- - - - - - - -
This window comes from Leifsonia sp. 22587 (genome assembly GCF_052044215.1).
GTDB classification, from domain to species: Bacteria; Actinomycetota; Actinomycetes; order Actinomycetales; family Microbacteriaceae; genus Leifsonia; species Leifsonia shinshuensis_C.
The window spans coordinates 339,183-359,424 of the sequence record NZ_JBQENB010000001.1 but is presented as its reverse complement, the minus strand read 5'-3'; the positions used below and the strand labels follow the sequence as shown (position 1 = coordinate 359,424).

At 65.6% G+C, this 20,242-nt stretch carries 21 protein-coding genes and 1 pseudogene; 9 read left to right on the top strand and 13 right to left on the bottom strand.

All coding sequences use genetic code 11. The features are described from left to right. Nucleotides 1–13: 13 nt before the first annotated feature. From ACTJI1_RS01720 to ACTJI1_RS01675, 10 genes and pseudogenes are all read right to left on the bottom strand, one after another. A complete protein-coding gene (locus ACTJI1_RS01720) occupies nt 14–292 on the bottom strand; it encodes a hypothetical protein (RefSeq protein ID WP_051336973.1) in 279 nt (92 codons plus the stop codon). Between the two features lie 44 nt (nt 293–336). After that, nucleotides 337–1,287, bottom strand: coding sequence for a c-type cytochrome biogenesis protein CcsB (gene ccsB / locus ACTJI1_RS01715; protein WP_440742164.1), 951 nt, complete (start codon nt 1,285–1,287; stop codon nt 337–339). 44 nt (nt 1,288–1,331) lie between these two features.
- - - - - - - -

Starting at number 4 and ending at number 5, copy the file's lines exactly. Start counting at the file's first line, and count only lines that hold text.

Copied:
At 65.6% G+C, this 20,242-nt stretch carries 21 protein-coding genes and 1 pseudogene; 9 read left to right on the top strand and 13 right to left on the bottom strand.

All coding sequences use genetic code 11. The features are described from left to right. Nucleotides 1–13: 13 nt before the first annotated feature. From ACTJI1_RS01720 to ACTJI1_RS01675, 10 genes and pseudogenes are all read right to left on the bottom strand, one after another. A complete protein-coding gene (locus ACTJI1_RS01720) occupies nt 14–292 on the bottom strand; it encodes a hypothetical protein (RefSeq protein ID WP_051336973.1) in 279 nt (92 codons plus the stop codon). Between the two features lie 44 nt (nt 293–336). After that, nucleotides 337–1,287, bottom strand: coding sequence for a c-type cytochrome biogenesis protein CcsB (gene ccsB / locus ACTJI1_RS01715; protein WP_440742164.1), 951 nt, complete (start codon nt 1,285–1,287; stop codon nt 337–339). 44 nt (nt 1,288–1,331) lie between these two features.